C has “bitwise and” (
&), “bitwise or” (
|), and “bitwise exclusive or” (
^) operators. C also has “logical and” (
&&) and “logical or” (
||) operators. On the other hand, it has no “logical exclusive or” operator (presumably
^^), a decidedly asymmetrical lack. But there are at least a few reasons for its absence:
The evaluation of
&&is “short-circuited” if its left operand evaluates to zero, meaning that in that case, its right-hand operand need not (and may not) be evaluated. The same holds true for
||when its left operand evaluates as nonzero. But a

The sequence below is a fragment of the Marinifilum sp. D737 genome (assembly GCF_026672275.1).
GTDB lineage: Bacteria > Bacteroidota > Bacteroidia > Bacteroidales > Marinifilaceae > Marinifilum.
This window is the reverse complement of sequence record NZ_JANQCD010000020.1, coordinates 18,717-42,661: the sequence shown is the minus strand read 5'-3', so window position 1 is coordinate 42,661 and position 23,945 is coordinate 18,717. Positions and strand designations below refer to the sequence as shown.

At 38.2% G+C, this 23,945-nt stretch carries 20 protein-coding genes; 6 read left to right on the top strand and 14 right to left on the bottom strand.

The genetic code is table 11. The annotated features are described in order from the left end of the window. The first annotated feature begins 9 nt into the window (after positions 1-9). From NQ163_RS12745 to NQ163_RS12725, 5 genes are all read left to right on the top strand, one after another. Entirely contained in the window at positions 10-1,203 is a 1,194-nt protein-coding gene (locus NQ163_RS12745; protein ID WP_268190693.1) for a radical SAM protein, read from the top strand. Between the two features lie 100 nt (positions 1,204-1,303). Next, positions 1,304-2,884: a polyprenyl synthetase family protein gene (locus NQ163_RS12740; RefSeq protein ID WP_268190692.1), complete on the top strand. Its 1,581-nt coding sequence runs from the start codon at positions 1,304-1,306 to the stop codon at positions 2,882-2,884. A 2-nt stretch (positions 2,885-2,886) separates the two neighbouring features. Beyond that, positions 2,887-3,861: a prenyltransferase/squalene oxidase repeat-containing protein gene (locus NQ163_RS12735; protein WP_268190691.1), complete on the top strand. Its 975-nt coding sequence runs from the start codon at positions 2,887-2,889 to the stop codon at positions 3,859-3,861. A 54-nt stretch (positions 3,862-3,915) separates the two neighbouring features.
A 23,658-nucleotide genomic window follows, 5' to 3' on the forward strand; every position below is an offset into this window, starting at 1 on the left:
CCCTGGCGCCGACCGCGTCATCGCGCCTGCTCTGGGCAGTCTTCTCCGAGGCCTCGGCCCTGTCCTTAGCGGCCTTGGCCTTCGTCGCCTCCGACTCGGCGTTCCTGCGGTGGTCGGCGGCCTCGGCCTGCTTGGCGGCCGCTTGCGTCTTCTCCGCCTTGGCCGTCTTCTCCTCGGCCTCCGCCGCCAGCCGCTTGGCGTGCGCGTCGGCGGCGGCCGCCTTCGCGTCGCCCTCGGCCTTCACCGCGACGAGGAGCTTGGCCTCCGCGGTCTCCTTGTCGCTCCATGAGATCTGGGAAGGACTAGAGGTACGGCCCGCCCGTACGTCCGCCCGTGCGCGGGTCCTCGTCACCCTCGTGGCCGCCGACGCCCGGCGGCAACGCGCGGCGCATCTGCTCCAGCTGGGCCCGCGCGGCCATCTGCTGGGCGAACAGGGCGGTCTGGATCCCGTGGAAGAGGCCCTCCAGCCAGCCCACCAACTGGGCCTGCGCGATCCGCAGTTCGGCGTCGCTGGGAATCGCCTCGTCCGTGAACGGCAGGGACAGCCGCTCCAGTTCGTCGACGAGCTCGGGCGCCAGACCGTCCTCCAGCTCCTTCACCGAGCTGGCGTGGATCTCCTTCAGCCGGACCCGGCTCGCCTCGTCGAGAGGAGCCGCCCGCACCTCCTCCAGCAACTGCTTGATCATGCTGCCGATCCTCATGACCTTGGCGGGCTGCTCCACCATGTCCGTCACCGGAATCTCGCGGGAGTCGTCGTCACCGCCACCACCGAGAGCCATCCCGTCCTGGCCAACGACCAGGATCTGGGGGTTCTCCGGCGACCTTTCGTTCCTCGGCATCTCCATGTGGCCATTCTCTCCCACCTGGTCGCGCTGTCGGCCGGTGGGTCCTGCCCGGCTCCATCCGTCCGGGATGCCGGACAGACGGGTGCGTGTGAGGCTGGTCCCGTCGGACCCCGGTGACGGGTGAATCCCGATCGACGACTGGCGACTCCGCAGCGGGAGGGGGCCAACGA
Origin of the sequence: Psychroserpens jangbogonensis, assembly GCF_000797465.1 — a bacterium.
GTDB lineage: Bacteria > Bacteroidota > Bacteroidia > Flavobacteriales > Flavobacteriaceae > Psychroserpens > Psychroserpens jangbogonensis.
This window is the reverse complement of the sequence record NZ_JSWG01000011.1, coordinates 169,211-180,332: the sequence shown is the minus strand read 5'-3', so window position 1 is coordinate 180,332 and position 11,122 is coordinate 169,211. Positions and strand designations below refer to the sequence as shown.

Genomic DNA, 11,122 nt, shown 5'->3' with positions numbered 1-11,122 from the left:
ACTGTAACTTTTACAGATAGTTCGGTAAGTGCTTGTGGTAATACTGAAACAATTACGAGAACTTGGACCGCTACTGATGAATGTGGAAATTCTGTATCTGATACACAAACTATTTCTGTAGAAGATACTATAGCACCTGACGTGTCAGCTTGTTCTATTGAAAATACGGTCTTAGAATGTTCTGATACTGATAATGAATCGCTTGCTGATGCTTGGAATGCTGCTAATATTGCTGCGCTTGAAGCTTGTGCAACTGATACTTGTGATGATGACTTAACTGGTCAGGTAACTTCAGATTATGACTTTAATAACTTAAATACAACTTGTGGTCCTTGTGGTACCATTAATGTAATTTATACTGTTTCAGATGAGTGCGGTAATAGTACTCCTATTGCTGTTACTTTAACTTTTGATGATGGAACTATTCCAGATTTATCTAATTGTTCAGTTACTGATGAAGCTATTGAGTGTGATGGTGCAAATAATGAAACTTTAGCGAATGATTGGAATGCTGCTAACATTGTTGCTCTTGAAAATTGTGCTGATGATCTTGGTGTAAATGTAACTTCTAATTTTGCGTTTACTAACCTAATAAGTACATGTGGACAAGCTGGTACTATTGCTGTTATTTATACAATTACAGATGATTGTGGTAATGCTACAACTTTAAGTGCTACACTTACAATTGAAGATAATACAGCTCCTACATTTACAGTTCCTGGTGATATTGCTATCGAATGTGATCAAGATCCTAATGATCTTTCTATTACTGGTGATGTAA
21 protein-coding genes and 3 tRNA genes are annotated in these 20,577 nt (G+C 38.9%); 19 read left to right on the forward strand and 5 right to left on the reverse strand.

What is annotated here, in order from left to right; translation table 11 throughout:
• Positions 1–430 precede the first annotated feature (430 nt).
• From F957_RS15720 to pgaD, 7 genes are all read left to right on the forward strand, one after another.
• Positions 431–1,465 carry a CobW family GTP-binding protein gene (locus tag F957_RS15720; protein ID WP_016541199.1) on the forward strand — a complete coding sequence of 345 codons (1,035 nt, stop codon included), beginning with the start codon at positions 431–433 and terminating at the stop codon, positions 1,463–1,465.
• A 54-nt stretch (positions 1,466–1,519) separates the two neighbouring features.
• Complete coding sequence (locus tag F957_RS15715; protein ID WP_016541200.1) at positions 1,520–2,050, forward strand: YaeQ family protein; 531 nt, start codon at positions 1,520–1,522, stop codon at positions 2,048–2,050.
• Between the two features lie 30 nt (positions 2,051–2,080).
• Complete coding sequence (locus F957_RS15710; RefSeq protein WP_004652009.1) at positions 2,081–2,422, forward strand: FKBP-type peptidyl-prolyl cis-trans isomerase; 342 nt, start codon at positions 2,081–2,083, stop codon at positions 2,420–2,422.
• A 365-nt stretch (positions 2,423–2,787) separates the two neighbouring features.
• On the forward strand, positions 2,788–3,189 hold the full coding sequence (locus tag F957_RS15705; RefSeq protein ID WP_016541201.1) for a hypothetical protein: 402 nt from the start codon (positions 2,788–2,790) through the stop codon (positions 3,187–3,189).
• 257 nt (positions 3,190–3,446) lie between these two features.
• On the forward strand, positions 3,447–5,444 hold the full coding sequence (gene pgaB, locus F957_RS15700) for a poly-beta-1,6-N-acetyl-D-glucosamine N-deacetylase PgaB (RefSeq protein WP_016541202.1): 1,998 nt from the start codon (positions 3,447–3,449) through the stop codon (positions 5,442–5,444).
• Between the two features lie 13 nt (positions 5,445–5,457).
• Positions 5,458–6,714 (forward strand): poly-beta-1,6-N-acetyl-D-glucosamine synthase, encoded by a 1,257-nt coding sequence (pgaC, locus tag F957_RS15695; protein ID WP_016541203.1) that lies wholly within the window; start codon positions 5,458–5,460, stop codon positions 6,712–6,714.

^^operator could not short-circuit, because its result cannot be known on the basis of either operand alone.
a ^^ bis easily written in terms of existing operators as
!a != !b. If
bare both known to be exactly 0 or 1, then it can be written even more simply as
a != b.
“Logical exclusive or” is useful much less often than either “logical or” or “logical and”.